1. Bi-component polyester fibre, 100% recycled content
  2. Hemp fibres, straw and shives
  3. Basalt fibres
  4. Steel fibre for concrete reinforcement, 0% and 100% recycled content
  5. Glass fibre for concrete reinforcement
  6. Polypropylene fibre for concrete reinforcement, ranging 0% – 100% recycled content
  7. Flax fibre
  8. Jute fibre
  9. Kenaf fibre
  10. Basalt rebar for concrete reinforcement


How to find a lower carbon concrete mix in your region

When the time comes to specify the exact concrete manufacturer from where concrete will be procured – usually at detailed design stage or construction stage – how do you find lower impact concrete mixes and manufacturers? One Click LCA’s green material benchmark feature enables you to identify all plant specific mixes that have lower embodied carbon than the one you have already selected. The feature is available either directly from the material query through a material’s data card or via the results page where you can ask One Click LCA to give you a list of more sustainable alternatives to your currently chosen materials.

Find out more about green material benchmarks.




Who can supply low carbon concrete solutions?

Many manufacturers are already producing low carbon ready-mix and precast concrete or cement. All manufacturers that have created EPDs for their concrete mixes or cement products can be found and compared in One Click LCA. Just some of them are listed below for reference.
Europe North America Middle East and North Africa
  • Mexico: Forzac Concretos
  • California, USA: Graniterock
  • Washington, USA: CalPortland
  • Massachusetts, USA: Boston Sand & Gravel
  • Canada: Lehigh Hanson


What is the future of low carbon concrete?


Low or lower carbon concrete is currently made available mostly by replacing cement with alternative binders like GGBS, PFA and silica fume. With the construction industry urgently needing to decarbonise as soon as possible, the demand for such alternative binders is continuously increasing and will increase more in the future. At the same time, the supply of some binders like Fly Ash which is a by-product of coal combustion is set to decline due to the reduced demand of the primary product (e.g. coal based electricity).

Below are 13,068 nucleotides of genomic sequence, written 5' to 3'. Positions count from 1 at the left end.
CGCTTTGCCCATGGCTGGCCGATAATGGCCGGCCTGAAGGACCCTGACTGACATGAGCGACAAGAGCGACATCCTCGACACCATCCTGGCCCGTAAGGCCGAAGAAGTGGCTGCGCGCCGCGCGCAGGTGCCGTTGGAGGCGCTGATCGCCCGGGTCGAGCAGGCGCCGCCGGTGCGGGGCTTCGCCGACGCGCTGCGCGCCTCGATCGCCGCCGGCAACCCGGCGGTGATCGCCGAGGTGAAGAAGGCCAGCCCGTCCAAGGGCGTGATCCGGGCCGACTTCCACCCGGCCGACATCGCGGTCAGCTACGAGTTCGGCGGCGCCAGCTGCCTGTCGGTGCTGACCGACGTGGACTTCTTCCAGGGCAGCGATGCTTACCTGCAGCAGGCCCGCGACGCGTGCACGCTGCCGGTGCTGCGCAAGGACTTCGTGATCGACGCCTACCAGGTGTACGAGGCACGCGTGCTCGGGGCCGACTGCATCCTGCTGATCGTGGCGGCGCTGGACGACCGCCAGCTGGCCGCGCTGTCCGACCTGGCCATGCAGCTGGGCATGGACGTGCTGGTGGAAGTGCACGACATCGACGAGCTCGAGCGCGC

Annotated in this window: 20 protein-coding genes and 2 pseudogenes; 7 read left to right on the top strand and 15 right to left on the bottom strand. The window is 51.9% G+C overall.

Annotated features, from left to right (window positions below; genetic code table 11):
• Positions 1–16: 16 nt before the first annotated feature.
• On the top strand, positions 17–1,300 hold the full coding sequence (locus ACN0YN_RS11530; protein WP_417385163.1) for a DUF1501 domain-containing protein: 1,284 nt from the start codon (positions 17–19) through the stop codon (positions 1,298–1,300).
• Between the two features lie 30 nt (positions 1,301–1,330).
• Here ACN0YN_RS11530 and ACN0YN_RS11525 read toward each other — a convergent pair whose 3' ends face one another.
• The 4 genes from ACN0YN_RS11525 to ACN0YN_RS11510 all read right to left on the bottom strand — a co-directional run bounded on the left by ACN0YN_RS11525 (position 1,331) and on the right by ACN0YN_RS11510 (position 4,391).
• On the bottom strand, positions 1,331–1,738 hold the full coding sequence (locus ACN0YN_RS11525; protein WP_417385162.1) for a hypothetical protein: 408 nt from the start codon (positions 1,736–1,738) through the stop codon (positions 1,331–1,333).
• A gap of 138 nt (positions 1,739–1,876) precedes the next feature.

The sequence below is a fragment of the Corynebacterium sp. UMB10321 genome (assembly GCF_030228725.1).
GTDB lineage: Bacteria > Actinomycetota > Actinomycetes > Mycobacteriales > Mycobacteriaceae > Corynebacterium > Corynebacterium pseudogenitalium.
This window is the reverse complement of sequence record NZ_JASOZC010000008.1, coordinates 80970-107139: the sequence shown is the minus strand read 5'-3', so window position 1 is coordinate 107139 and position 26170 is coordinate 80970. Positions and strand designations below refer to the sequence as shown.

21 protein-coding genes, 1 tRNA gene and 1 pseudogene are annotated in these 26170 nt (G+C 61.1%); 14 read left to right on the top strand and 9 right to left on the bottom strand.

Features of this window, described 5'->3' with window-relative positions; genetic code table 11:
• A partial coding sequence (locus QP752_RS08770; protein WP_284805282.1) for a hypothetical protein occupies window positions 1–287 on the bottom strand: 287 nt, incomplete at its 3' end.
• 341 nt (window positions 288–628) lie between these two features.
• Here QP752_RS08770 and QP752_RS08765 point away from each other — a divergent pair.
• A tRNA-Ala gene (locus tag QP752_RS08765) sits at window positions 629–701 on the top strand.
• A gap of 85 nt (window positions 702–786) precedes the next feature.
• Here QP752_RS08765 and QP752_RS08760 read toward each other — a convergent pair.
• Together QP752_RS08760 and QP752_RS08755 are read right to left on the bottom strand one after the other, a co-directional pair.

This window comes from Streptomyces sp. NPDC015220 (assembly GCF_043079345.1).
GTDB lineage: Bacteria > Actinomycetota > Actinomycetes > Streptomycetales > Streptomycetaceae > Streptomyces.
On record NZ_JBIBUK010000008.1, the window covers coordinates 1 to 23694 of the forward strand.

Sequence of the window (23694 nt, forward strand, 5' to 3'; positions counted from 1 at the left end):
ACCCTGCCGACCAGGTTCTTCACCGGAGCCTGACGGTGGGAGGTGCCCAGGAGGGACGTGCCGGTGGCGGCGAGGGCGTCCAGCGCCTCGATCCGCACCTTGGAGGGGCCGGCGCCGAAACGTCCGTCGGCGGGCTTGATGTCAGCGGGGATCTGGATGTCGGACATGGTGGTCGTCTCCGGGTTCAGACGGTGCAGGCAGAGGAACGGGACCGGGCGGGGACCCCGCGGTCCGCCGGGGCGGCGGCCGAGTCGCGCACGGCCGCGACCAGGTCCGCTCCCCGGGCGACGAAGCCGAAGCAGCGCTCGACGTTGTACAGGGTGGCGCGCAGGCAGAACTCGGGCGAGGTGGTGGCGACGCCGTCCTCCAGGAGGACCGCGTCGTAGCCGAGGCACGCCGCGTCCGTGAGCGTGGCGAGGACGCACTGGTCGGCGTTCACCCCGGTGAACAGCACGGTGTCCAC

Concrete must be made available at even lower embodied carbon than typically achieved now with binders like GGBS and PFA and it must be produced with new innovative manufacturing processes and binders.

In its UK concrete and cement industry roadmap to beyond net zero, the UK Concrete Centre has identified a potential to reduce the embodied carbon of concrete by 39% by 2050 due to the decarbonisation of the electricity grid and transportation, lower carbon production of cement and other binders and the switch of the main fuel used in cement production to a renewable fuel. The remaining 61% reduction required for concrete to become a zero carbon material must come via carbon capture technologies which will address mostly the calcination related emissions.

Heidelberg Materials is already building the first Carbon Capture and Storage facility in a cement production plant in Norway and is planning to do the same in another one in Sweden by 2030. Other companies like CarbonCure and Carbonaide as mentioned above reduce the embodied carbon of concrete by using CO2 in the concrete mix itself while companies like Prometheus Materials and Biozeroc are looking into using biotechnology to eliminate the use of cement in concrete to allow reaching a zero or negative carbon building material similar to concrete.

Affordable EPDs with One Click LCA Concrete EPD Generator

One Click LCA now offers a Concrete EPD Generator specifically developed for concrete. The tool allows concrete manufacturers to create EPDs for their mixes at a fraction of the effort and cost compared to traditional EPD solutions. The tool generates EPDs that are 3rd party verified and comply with ISO 14025, EN 15804+A2 and associated standards, and it unlocks the market for more products to demonstrate their sustainability credentials.

Learn more about the One Click LCA Concrete EPD generator or watch the recording of our recent webinar on how to create fast concrete EPDs.